Military harassment: fact or folklore?

In a way, it looks like an illogical bit of strategizing. Why would you want to call attention to the idea that people dislike your candidate? But the theory behind such underhanded campaigning is perfectly sound, if morally bankrupt. If you make your opponents look like rude, belligerent wackos, you marginalize the content of their arguments. Demean the messenger, and maybe you can demean the message.

This tactic comes to mind when considering two alleged incidents of local harassment against uniformed military people, recently reported by Express-News columnist Roddy Stinson and KENS-TV.

The story was that Major General Darrel Porr, the commander at Fort Sam Houston, sent a warning to local military

Almost no information exists on the reported harassment.
personnel, advising them to avoid wearing their uniforms in public because uniformed soldiers recently had been harassed in San Antonio. In his notice, Porr couldn't resist lobbing a political grenade toward opponents of the Iraqi war.

"There has been a significant increase of demonstrations throughout the United States in opposition the ongoing U.S.-led military operations in Iraq," Porr wrote. "As individuals voice their opinions against military operations, they tend to direct their frustrations toward government and military symbols." Although most anti-war protesters have emphasized that they differ with the U.S. government's policy - not with the troops assigned to carry out that policy - Porr has equated peace activism with intolerance against the military.

The problem is magnified by the fact that almost no information exists on these reported acts of harassment. One incident allegedly happened on the Northeast Side, where two men made threatening gestures and pounded on the window of a drill sergeant's car. The other incident described by Porr involved two uniformed sailors outside a River Walk restaurant "who were accosted by several males who said, 'You'd better not go to war.'"

Unquestionably, Porr's decision to send out this warning makes this story newsworthy. What's troubling is that both Stinson and KENS responded to his notice by assuming that the harassment incidents were established facts. They did so despite the lack of substantiating police reports, names of victims or perpetrators, dates, times, witnesses, or any other solid form of evidence.

Tom Wetzler, a Vietnam vet and anti-war activist, found the harassment stories suspiciously short on details. When he questioned KENS anchorwoman Vicki Buffolino about the haziness of the facts, her e-mail response was that Fort Sam representatives "asked that we not be too specific, because they don't want to give those kind of people undue press."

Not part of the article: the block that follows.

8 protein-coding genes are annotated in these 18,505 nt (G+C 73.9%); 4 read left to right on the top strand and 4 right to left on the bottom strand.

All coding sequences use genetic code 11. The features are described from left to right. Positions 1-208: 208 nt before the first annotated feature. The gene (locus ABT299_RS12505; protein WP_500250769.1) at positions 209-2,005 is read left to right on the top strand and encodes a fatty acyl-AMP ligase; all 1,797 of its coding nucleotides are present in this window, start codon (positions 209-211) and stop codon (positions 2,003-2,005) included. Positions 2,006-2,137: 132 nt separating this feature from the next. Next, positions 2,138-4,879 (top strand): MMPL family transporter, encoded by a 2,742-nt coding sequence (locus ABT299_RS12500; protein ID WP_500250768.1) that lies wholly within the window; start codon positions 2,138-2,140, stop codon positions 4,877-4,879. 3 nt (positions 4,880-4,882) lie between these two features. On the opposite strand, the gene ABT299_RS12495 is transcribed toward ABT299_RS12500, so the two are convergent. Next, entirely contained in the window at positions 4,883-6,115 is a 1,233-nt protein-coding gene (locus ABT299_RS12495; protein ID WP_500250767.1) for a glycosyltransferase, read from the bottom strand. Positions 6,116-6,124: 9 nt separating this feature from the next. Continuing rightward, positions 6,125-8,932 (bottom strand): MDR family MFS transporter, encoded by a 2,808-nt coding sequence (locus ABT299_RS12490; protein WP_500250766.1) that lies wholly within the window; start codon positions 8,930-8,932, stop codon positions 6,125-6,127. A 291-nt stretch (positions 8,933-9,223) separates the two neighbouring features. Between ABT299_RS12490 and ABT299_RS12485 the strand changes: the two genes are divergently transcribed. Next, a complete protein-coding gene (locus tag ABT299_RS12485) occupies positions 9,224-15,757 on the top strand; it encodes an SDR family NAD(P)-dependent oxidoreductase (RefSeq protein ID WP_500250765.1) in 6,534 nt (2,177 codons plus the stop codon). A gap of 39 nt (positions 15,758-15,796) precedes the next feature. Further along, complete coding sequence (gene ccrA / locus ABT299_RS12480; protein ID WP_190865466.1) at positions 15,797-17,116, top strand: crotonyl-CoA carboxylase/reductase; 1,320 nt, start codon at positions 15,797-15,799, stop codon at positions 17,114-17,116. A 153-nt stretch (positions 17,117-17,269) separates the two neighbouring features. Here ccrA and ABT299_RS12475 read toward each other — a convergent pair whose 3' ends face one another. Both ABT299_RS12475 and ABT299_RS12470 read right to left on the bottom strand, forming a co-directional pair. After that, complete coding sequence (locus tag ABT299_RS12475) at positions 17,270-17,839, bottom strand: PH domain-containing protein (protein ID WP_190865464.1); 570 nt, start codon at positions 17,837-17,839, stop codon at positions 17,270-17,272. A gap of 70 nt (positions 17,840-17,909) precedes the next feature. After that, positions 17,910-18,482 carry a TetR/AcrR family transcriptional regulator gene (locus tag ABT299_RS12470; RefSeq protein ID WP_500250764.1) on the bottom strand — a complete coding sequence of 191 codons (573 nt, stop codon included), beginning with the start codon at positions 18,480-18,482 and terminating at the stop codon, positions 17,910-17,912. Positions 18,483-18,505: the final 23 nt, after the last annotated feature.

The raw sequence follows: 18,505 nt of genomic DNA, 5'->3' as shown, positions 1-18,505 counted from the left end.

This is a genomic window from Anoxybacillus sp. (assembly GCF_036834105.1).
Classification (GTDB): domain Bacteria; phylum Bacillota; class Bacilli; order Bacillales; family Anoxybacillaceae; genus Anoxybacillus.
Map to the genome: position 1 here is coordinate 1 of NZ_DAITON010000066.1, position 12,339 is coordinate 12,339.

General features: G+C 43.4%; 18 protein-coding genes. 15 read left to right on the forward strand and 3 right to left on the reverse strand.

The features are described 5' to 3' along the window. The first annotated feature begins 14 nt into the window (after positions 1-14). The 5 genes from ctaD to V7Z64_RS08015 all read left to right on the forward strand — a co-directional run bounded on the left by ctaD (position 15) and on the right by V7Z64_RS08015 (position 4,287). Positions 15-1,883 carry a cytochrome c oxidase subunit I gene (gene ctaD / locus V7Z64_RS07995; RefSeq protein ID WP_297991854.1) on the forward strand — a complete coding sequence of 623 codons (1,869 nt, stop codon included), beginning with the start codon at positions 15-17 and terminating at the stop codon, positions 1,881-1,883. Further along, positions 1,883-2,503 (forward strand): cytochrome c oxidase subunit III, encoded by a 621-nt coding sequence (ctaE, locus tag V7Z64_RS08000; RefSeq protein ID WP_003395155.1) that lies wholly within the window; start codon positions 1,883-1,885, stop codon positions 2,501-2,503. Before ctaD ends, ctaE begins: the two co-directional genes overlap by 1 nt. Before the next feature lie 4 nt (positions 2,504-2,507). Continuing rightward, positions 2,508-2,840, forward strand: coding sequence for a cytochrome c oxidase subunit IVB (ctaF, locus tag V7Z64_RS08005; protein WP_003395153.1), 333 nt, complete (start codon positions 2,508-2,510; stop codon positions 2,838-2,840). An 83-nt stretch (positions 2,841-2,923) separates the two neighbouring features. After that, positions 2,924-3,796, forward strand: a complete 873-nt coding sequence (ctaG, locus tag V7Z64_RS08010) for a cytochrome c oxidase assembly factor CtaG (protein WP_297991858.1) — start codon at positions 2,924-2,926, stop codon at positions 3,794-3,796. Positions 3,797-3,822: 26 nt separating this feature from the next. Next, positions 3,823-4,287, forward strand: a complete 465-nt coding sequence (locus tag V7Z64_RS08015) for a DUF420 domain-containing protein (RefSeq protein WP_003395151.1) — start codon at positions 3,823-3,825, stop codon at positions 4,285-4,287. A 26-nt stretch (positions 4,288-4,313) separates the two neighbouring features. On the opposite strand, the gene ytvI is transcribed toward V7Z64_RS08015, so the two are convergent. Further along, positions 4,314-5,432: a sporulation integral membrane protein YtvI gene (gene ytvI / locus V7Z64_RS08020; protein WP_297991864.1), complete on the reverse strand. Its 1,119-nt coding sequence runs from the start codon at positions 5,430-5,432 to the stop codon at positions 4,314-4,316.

Stinson learned of Porr's notice from an anonymous e-mail, and while a Fort Sam spokesman was more than willing to confirm the story, he refused to provide any substantiating information. That didn't deter Stinson, who referred to April 11 (the date of Porr's notice) in print as "one of the saddest days in Alamo City history."

Stinson, in an interview with the Current, rejects the notion that any facts are in doubt. "We know what happened," he says. "The general saw information that concerned him and he wrote 24,000 people, 'Don't wear your uniform in town.' It's not rocket science. You have two choices: Believe the general, or don't believe the general."

Actually, the choices are not as simple as Stinson insists. Unless Porr witnessed the incidents, he is relying on information relayed to him by military personnel. And it is important to consider that in recent months similar stories about public harassment of the military have spread in such places as Hilton Head, South Carolina and Duluth, Minnesota, only to crumble upon investigation.

In Duluth, TV station WDIO reported in March that a uniformed marine had been denied service at a local eatery. Jim Heffernan, writer for the Duluth News-Tribune, actively sought details for the story, but none emerged. The restaurant's operator denied the story, and no Marine came forward. Heffernan concluded: "All talk about military service personnel being dishonored by merchants, or even by residents, in Duluth are best considered urban legends."

In San Antonio, it's difficult to make any conclusive determinations, particularly with Fort Sam choosing not to provide any supporting evidence (the base's spokesperson did not respond to phone calls from the Current). Even Stinson's readership seems split, albeit along some disturbing lines.

"I've had readers who think the general overreacted," he says. "Of course, I've also had readers who think the general ought to arm all his guys and send them out in the community." •



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